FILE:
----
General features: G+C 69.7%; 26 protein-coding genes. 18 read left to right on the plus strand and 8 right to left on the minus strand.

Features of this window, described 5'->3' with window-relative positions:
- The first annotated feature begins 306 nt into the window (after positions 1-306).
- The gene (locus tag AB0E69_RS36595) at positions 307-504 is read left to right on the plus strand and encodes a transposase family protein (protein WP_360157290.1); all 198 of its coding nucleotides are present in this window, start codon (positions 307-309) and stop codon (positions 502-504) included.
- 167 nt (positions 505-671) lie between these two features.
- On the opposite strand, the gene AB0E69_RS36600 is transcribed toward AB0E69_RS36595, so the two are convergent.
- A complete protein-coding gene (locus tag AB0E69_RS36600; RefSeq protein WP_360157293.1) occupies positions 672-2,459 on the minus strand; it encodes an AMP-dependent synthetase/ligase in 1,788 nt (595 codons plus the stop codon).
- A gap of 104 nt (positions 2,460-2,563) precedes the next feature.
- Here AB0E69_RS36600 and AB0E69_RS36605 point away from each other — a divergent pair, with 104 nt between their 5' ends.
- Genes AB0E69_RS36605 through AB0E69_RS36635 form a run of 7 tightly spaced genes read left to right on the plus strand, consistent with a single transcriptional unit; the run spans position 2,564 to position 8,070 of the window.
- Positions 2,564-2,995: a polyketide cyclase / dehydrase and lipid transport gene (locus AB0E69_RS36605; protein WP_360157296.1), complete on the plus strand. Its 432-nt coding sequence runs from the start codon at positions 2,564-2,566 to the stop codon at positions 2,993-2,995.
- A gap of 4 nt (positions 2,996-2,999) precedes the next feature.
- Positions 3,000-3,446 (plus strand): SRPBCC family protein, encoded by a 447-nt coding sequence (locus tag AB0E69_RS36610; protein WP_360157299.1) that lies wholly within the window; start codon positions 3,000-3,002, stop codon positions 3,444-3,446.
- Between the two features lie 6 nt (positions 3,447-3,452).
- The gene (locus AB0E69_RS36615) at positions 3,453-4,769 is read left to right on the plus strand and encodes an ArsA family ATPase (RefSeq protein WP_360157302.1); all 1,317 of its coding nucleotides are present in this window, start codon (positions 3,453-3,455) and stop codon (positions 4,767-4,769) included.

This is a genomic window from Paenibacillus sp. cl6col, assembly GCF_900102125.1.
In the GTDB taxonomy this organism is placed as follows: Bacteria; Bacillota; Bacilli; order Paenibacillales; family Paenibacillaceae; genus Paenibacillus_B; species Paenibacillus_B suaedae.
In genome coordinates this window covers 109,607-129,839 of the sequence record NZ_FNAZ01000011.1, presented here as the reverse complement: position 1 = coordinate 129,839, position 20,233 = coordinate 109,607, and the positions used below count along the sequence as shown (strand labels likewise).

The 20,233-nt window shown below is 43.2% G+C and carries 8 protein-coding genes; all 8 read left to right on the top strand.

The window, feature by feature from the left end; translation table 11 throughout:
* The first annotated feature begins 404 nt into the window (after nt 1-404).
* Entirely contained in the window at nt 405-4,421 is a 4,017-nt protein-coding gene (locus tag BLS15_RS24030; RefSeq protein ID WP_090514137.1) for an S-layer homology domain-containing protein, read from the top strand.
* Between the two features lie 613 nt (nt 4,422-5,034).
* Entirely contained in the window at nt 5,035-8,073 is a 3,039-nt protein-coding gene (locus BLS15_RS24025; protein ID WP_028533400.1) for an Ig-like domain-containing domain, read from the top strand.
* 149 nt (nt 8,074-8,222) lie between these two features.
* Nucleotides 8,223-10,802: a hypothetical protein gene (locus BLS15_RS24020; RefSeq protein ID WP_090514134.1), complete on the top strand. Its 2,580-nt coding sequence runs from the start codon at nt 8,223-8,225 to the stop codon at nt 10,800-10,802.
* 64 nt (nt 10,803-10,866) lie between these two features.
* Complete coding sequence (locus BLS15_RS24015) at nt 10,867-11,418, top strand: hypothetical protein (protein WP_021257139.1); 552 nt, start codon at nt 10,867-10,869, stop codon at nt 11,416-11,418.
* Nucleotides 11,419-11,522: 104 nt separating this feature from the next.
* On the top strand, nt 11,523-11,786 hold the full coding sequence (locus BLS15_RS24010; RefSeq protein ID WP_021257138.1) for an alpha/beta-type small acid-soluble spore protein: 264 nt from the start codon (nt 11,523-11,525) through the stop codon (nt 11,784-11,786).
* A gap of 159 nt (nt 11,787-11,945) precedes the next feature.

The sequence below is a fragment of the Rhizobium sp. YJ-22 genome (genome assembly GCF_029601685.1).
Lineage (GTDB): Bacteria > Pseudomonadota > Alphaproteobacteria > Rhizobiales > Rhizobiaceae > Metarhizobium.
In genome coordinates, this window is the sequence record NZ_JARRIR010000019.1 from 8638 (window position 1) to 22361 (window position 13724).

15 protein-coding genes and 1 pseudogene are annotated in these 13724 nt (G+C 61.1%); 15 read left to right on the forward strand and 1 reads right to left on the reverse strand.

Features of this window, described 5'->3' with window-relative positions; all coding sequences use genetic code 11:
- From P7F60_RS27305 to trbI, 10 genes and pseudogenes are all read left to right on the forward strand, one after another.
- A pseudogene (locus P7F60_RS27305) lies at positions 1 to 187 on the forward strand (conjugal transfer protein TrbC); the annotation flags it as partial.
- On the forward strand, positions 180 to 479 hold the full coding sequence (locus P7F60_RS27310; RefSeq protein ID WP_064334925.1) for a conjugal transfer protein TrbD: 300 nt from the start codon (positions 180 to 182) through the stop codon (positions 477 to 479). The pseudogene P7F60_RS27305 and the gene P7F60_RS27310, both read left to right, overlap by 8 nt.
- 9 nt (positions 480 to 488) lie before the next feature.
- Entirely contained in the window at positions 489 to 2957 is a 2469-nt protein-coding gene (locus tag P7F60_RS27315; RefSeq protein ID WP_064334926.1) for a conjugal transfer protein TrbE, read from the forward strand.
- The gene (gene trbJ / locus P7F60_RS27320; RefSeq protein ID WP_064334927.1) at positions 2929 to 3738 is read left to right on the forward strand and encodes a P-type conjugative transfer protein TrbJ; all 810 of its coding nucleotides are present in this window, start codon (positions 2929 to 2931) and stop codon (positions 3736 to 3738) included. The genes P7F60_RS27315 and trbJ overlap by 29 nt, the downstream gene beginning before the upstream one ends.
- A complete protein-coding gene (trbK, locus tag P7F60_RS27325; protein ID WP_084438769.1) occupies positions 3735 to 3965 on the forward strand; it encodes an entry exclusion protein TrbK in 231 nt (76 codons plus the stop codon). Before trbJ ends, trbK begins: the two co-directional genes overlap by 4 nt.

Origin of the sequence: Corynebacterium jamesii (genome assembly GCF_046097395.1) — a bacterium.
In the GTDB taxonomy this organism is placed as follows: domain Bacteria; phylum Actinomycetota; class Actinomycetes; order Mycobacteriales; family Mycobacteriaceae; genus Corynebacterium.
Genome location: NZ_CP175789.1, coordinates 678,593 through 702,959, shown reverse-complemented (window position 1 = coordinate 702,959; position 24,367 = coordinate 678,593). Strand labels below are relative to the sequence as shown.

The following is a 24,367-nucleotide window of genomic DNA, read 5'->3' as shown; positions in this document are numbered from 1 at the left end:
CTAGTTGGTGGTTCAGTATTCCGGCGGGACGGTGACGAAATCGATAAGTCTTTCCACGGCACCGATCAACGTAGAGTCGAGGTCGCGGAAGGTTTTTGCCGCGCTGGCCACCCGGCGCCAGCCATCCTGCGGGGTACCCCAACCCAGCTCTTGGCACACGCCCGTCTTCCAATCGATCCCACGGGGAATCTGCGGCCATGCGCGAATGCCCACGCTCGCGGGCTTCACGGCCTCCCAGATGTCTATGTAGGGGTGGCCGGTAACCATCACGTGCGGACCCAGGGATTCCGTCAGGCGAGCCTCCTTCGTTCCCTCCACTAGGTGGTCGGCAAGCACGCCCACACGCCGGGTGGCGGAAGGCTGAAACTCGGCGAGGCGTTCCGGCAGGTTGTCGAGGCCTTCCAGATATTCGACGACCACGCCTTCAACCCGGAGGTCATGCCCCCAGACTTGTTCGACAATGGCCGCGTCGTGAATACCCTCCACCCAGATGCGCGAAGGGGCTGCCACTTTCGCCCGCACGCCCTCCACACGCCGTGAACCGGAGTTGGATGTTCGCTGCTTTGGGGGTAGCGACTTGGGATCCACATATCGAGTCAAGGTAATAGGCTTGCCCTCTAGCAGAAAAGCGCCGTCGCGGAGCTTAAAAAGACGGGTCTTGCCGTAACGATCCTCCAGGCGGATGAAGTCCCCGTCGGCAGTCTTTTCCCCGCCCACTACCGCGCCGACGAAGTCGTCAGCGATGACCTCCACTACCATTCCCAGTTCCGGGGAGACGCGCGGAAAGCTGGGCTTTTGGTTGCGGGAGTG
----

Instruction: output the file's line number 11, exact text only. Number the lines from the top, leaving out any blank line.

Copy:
- Positions 2,564-2,995: a polyketide cyclase / dehydrase and lipid transport gene (locus AB0E69_RS36605; protein WP_360157296.1), complete on the plus strand. Its 432-nt coding sequence runs from the start codon at positions 2,564-2,566 to the stop codon at positions 2,993-2,995.